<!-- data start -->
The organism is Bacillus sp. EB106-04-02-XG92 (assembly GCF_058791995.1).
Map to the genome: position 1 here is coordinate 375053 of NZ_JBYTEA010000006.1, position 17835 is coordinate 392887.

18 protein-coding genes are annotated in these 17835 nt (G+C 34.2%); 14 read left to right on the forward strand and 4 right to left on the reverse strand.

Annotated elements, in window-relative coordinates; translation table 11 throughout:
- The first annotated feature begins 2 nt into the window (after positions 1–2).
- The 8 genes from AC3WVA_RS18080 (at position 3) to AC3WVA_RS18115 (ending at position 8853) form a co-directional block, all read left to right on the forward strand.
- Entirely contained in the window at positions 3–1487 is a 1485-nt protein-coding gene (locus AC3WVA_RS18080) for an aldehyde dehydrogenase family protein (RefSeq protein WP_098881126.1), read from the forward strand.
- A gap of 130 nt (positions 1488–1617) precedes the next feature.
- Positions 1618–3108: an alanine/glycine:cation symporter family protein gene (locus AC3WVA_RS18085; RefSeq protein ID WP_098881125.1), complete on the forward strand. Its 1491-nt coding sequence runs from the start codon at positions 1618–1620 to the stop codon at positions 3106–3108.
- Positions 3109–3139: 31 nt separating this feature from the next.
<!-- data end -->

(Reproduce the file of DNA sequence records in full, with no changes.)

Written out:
The organism is Bacillus sp. EB106-04-02-XG92 (assembly GCF_058791995.1).
Map to the genome: position 1 here is coordinate 375053 of NZ_JBYTEA010000006.1, position 17835 is coordinate 392887.

18 protein-coding genes are annotated in these 17835 nt (G+C 34.2%); 14 read left to right on the forward strand and 4 right to left on the reverse strand.

Annotated elements, in window-relative coordinates; translation table 11 throughout:
- The first annotated feature begins 2 nt into the window (after positions 1–2).
- The 8 genes from AC3WVA_RS18080 (at position 3) to AC3WVA_RS18115 (ending at position 8853) form a co-directional block, all read left to right on the forward strand.
- Entirely contained in the window at positions 3–1487 is a 1485-nt protein-coding gene (locus AC3WVA_RS18080) for an aldehyde dehydrogenase family protein (RefSeq protein WP_098881126.1), read from the forward strand.
- A gap of 130 nt (positions 1488–1617) precedes the next feature.
- Positions 1618–3108: an alanine/glycine:cation symporter family protein gene (locus AC3WVA_RS18085; RefSeq protein ID WP_098881125.1), complete on the forward strand. Its 1491-nt coding sequence runs from the start codon at positions 1618–1620 to the stop codon at positions 3106–3108.
- Positions 3109–3139: 31 nt separating this feature from the next.